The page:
By On the occasion of our 20th anniversary
By Gustavo Arellano
By R. Scott Moxley
By Alfonso Delgado
By Courtney Hamilton
By Joel Beers
By Peter Maguire
By Charles Lam
So what's wrong with Mr. Argyros throwing his money around like that? The appearance of favoritism. When Mr. Rackauckas' deputy district attorneys and investigators were poised to file criminal charges against Mr. Argyros, Mr. Rackauckas stepped in and ordered Mr. Argyros' name removed from the complaint. When this behind-closed-doors decision was exposed (mostly by our paper), Mr. Rackauckas was forced to step aside and hand over the case to the state attorney general. The same attorney general and our county's grand jury are now investigating the foundation Mr. Argyros and the alleged mobster created. We're not holding our breath that anything will come of those probes. We'll probably find out months or years from now that the state attorney general didn't press the property-management case because of another behind-closed-doors deal cut with the Bush administration and the U.S. Senate to ensure Mr. Argyros got safely to Spanish terra firma.
By the way, most victims of Mr. Argyros' scams were Mexican and Vietnamese immigrants. Now, I know what you're thinking: Santa Maria, this is a long letter!I know what else you're thinking: if Mr. Argyros has experience screwing Mexicans and Vietnamese, maybe he can do something about the Basques. Resist the urge, seŮor. Mr. Argyros has proved himself an equal-opportunity troublemaker.
Federal prosecutors allege that a health-care group chaired by Mr. Argyros cheated Medicare—which all working Americans help fund—out of $103 million. Mr. Argyros unapologetically used his financial and political muscle to ram through a shopping center development in a quiet neighborhood of working-class Huntington Beach residents. Mr. Argyros is still shamelessly using his financial and political muscle to ram through development of an international airport next to the quiet upper-middle-class neighborhoods of South Orange County.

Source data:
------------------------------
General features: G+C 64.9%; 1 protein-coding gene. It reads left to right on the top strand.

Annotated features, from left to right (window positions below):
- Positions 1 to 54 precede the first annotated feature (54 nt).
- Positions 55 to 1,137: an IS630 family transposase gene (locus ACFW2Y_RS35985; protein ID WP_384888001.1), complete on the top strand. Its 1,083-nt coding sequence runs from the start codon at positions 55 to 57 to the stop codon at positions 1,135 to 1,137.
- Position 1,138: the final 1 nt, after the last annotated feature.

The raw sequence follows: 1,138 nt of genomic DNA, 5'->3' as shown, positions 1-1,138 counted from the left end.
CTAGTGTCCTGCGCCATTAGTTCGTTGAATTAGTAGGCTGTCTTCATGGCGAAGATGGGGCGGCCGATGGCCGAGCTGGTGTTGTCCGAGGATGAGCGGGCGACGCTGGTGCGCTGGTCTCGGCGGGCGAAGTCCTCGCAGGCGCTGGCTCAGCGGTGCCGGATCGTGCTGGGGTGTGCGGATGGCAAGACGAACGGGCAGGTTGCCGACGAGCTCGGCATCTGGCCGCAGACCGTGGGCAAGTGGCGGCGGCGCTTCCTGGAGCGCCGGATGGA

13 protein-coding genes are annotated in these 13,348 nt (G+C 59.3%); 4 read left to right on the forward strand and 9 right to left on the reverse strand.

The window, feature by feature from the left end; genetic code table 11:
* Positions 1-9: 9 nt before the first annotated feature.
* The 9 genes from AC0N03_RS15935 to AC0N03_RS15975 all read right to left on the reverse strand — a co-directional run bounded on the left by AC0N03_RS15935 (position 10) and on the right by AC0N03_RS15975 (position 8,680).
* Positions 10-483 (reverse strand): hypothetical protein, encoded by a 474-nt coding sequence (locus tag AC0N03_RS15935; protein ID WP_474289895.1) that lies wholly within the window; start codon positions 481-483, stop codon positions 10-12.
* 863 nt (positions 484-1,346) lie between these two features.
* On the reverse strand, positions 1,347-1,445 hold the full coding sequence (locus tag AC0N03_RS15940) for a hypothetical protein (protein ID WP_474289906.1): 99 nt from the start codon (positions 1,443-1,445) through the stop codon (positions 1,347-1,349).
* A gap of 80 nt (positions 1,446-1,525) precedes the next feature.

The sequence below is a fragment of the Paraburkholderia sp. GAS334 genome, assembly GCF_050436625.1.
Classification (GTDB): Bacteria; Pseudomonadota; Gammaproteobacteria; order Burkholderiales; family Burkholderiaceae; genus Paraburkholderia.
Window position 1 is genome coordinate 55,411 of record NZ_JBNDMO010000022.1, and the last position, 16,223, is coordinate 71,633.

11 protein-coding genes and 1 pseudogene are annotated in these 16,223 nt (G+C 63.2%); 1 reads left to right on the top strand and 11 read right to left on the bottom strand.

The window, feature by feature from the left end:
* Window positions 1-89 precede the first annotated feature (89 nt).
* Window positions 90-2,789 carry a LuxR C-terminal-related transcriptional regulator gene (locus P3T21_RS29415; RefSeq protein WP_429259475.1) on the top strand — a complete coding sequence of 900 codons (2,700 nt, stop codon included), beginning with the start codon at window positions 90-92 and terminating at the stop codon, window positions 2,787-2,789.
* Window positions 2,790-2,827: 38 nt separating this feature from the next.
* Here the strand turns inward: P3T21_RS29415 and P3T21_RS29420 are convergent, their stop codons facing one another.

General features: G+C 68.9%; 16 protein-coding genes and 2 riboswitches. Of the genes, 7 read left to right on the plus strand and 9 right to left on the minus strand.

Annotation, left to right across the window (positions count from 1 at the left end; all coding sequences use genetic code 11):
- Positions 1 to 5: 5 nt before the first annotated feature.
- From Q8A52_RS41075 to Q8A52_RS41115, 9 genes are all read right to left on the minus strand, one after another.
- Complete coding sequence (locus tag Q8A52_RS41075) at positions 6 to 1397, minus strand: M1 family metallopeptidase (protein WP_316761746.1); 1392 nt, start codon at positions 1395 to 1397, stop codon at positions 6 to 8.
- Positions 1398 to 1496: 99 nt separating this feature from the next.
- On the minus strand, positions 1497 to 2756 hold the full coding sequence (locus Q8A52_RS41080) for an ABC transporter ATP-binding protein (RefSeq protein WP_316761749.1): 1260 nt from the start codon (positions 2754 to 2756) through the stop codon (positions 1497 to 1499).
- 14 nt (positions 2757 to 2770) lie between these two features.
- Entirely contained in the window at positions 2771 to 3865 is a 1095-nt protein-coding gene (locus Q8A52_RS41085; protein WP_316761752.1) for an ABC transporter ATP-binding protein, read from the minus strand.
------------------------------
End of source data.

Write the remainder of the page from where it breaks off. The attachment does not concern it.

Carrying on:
His shamelessness knows no bounds. While driving an Orange County-based air carrier, Air Cal, into the ground, Mr. Argyros bought the Seattle Mariners professional baseball franchise for $13 million in 1981. The books show the Mariners profited every year he owned it, but in 1985, after gutting the team of high-priced free agents and talented young players, he pleaded poverty and threatened to move the franchise to Tampa unless the county renegotiated his stadium lease. He went from paying $3.5 million per year to getting free rent for the next two years before the annual rent shifted to $1.2 million per year. But there were even more benefits in the lease deal: if crowds were sufficiently small, taxpayers had to pay Mr. Argyros for the unsold seats. But fans still got screwed: small crowds also meant he could break his lease and move the team. So Mr. Argyros consistently fielded pathetic ball clubs, fans stayed away in droves, he got paid for lousy attendance, and he once again threatened to flee in 1989. That made him the most hated man in Seattle, where no previous owner had ever threatened to move once, let alone twice. Finally, in 1990, Mr. Argyros sold the team—for a cool $77.5 million. He even got the new owner to assume $12 million in club liabilities.Presidente, this is just a partial rundown of the misery Mr. Argyros has inflicted on good, hard-working American citizens. We can only imagine what he has in store for good, hard-working Spanish citizens. Of course, he'll come up with different spins on the previously mentioned items while whisking you to Paris on his private jet or across the wine-dark Mediterranean on his private yacht. For the sake of the people you serve, be vigilant. While serving on the U.S. taxpayers' dime, he will no doubt be scoping out future business opportunities in Spain. I'd advise keeping a close eye on your rental housing. And your health-care outfits. And your development interests. And your elected officials. And your airlines. And your professional soccer teams. And . . . well, I'm sure you get the idea. Adios, amigo. Matt Coker
King Juan Carlos I
El Pais newspaper